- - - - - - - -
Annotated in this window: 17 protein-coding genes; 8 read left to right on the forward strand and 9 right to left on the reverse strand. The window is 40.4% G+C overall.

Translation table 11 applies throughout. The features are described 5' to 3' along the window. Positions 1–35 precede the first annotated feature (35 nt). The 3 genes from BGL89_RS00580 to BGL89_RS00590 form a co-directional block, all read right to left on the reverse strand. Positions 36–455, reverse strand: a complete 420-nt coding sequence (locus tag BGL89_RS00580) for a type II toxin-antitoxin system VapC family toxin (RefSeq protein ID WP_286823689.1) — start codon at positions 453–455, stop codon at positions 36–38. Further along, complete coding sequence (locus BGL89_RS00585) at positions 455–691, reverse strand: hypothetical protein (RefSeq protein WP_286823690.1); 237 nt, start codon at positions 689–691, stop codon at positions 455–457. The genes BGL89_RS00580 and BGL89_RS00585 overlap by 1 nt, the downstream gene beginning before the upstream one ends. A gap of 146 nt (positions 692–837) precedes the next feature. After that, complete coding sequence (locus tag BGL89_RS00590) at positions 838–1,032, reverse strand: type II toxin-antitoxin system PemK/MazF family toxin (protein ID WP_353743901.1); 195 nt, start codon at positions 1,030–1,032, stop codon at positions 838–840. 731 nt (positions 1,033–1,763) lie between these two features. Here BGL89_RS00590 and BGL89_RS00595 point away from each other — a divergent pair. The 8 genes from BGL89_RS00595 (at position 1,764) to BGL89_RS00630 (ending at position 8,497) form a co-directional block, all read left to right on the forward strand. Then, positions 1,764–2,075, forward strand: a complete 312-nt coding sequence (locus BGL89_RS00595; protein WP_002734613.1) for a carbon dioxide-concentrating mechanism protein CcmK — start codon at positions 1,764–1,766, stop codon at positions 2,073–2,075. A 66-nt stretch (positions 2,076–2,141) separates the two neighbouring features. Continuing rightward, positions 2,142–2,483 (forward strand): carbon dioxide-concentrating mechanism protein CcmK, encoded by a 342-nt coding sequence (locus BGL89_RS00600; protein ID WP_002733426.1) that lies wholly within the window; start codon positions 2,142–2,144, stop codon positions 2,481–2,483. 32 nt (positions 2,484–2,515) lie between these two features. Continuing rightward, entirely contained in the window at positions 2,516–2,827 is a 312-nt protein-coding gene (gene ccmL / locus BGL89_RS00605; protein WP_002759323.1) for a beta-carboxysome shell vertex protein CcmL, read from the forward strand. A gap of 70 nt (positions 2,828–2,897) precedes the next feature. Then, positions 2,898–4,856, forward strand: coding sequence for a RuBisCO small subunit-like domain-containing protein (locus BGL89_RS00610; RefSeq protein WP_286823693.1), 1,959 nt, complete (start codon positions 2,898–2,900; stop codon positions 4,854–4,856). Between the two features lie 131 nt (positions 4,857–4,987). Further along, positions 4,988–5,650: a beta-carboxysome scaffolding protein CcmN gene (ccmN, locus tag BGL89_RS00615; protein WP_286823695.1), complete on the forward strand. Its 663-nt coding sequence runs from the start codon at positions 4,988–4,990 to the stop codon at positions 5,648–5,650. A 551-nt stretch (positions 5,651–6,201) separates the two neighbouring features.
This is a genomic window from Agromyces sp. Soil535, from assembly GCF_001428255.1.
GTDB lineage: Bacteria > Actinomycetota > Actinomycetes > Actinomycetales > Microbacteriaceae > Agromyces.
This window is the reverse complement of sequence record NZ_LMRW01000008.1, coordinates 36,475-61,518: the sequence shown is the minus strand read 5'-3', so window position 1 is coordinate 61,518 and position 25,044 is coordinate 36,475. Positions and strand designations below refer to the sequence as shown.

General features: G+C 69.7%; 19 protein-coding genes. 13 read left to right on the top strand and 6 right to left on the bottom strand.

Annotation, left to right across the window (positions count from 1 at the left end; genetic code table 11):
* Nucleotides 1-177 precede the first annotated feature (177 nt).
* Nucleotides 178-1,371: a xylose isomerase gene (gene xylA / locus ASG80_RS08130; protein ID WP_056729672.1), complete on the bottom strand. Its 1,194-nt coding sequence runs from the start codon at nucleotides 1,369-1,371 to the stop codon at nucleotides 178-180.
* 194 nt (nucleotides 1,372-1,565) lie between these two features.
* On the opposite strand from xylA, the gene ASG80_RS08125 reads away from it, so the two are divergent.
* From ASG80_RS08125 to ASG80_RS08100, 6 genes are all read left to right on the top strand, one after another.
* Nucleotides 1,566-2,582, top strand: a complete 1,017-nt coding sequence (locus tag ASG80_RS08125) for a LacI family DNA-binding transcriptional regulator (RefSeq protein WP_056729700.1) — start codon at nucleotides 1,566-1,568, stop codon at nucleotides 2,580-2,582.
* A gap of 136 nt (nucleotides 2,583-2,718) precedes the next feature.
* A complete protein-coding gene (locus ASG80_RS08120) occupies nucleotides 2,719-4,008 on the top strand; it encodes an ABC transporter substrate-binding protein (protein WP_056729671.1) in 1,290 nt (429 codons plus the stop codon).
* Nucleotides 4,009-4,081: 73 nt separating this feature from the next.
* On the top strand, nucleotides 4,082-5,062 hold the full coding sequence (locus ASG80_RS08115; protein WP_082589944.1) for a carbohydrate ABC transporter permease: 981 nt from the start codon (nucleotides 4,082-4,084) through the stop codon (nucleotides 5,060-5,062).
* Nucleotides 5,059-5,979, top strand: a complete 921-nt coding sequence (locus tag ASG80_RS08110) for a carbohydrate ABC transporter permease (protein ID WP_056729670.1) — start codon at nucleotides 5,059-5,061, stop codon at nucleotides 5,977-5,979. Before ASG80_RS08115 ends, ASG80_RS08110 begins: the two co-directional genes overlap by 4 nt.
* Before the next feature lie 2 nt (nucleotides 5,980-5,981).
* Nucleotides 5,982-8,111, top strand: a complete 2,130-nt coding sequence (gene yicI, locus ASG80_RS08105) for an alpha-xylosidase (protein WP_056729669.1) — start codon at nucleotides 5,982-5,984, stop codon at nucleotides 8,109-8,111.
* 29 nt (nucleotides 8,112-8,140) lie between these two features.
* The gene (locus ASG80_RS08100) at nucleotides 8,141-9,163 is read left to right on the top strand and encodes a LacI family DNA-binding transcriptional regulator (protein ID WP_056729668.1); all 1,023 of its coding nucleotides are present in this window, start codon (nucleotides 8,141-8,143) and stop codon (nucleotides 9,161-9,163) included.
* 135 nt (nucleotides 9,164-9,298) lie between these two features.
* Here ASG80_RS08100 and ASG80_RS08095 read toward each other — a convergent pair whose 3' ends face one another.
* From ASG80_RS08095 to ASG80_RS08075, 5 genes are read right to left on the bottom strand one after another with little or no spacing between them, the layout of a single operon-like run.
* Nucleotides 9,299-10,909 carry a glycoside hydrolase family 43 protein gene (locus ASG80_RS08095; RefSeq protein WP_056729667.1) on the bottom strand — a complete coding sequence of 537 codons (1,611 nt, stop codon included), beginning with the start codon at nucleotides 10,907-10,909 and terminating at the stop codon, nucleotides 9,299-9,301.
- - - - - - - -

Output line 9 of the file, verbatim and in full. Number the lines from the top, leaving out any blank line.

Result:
* Nucleotides 178-1,371: a xylose isomerase gene (gene xylA / locus ASG80_RS08130; protein ID WP_056729672.1), complete on the bottom strand. Its 1,194-nt coding sequence runs from the start codon at nucleotides 1,369-1,371 to the stop codon at nucleotides 178-180.